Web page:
Here at Chorlton Personal Training we also offer a Sports Massage service.
Our Sports Massage service is very popular with the local Track and Field athletes at Trafford Athletics Club.
Bearing this in mind, it is worth noting that, as a general rule, athletes tend to have a hard core mentality when it comes to Sports Massage. That is, most athletes take the philosophy that the more painful the massage, the better.
So why is that belief so widespread?
Is it correct?
Should an effective Sports Massage be painful?
First off, it is worth pointing out that pain is certainly not the end goal. As a Sports Massage practitioner, it would be ridiculous for me to simply chase pain for pains sake.
The end goal is to effect a change in the athlete.
Now if the athlete is just a little tired, and carrying a little extra muscular tension at the end of a heavy block of training, then the change we are looking for is more of a return to the athletes normal state of "homeostasis". In this instance, a lighter massage that does not induce much pain may be just the ticket.
Lighter recovery massages may go hand in hand with other recovery modalities such as easy jogging, swimming, walking, cold water immersion or contrast bathing (to name just a few). Different athletes may find differing recovery modalities suit them best. So experiment here, and use whatever method makes you feel good.
However, if an athlete has knotted muscles, poor mobility and chronic tightness, then a more aggressive approach to sports massage may be required.
In particular, if we are dealing with chronic muscle tightness and we are trying to increase muscle length through sports massage and stretching, then we need to view these areas of athletic preparation in the same light as we would with any other type of physical training.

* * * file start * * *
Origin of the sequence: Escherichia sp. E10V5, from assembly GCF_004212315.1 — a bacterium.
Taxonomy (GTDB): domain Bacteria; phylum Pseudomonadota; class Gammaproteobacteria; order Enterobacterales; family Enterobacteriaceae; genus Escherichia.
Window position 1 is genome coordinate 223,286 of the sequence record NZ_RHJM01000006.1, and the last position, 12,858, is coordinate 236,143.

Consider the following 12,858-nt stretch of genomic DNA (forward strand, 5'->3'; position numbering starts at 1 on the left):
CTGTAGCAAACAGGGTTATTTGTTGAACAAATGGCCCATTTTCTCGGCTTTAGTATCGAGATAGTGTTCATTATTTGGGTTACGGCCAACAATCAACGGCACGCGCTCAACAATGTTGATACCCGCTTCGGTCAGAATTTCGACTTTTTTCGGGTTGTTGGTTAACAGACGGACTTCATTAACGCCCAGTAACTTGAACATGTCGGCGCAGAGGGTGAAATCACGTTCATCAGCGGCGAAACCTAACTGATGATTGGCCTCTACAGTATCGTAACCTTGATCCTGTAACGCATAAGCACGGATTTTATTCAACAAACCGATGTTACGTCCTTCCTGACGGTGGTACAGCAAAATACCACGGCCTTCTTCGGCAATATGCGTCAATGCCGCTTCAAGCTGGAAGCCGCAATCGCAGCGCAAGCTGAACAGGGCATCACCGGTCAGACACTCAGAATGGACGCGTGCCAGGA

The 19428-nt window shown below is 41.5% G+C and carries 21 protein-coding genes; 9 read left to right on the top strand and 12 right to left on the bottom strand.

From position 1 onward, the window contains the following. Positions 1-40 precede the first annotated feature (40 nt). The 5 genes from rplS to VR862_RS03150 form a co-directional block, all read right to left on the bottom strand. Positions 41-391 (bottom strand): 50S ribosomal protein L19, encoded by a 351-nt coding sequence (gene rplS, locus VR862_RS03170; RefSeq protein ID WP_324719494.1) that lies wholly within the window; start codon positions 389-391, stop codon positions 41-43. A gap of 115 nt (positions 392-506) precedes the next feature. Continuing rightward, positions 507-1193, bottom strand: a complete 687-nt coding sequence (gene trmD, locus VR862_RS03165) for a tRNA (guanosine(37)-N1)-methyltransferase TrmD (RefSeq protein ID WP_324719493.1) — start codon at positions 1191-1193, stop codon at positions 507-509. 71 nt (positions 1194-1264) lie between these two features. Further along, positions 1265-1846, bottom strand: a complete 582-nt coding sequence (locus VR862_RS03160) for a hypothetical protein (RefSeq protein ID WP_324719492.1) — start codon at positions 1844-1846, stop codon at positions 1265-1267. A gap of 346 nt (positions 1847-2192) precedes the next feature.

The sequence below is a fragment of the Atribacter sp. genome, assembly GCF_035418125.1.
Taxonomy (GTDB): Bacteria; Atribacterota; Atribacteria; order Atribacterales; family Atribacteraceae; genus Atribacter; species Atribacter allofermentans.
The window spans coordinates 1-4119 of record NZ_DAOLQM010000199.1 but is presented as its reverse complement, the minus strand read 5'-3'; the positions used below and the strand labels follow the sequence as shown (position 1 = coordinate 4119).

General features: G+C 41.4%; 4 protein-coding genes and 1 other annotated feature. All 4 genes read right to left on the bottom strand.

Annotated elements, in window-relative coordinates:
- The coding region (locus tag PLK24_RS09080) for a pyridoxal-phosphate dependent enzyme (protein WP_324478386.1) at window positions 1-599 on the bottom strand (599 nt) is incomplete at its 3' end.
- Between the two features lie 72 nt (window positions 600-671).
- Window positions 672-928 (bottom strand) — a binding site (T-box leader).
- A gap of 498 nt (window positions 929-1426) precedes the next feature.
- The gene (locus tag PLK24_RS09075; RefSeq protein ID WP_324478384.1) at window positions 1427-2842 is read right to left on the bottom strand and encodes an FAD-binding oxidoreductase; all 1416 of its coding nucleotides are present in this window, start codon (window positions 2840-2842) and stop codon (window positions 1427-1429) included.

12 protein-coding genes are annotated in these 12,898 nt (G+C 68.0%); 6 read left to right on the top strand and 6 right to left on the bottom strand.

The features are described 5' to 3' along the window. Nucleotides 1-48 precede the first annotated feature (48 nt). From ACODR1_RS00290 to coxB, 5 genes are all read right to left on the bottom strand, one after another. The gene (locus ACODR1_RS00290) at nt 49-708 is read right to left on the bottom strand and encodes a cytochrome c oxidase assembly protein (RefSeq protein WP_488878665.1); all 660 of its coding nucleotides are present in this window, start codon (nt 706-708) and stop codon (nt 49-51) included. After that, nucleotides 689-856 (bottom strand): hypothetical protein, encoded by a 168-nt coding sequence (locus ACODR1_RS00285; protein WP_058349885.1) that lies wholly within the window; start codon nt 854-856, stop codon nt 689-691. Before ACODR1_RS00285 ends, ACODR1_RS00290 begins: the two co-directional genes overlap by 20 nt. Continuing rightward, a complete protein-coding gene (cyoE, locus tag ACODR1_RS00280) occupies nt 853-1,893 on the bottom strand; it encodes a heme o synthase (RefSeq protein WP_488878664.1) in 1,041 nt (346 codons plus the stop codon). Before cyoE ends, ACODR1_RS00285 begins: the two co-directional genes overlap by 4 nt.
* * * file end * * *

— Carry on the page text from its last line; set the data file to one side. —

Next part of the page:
One of the key principles of fitness training is the principle of overload. In order to adhere to the principle of overload, you must subject your body to a stimulus that it is not accustomed to. Generally speaking, this means subjecting the body to a certain level of discomfort.
If you are looking to improve muscle length and flexibility, you need to adhere to the principle of overload in just the same way as you would if you were training for increased strength or muscle mass. This means your sports massage and stretching programme is probably going to be at a level of intensity that results in discomfort or even pain.
Now don't get me wrong. It is not necessary to be all macho about sports massage and induce as much pain as possible. But, a manageable level of pain or discomfort is actually a useful barometer so that the athlete and sports massage practitioner know that the pressure level is about right.
As the athletes muscular system adapts over time in response to sports massage, the same level of applied pressure (by the sports massage practitioner) will result in less discomfort. This decrease in discomfort or pain is a sign of adaptation. Just the same as when it feels easier for an athlete to complete a running route in a certain time. That is a sign of adaptation.
So a skilled Sports Massage Practitioner will gradually increase the applied pressure over time, and can use athlete feedback about pain and discomfort to ensure that the massage is at an appropriate level to continue providing an overload stimulus for that athlete.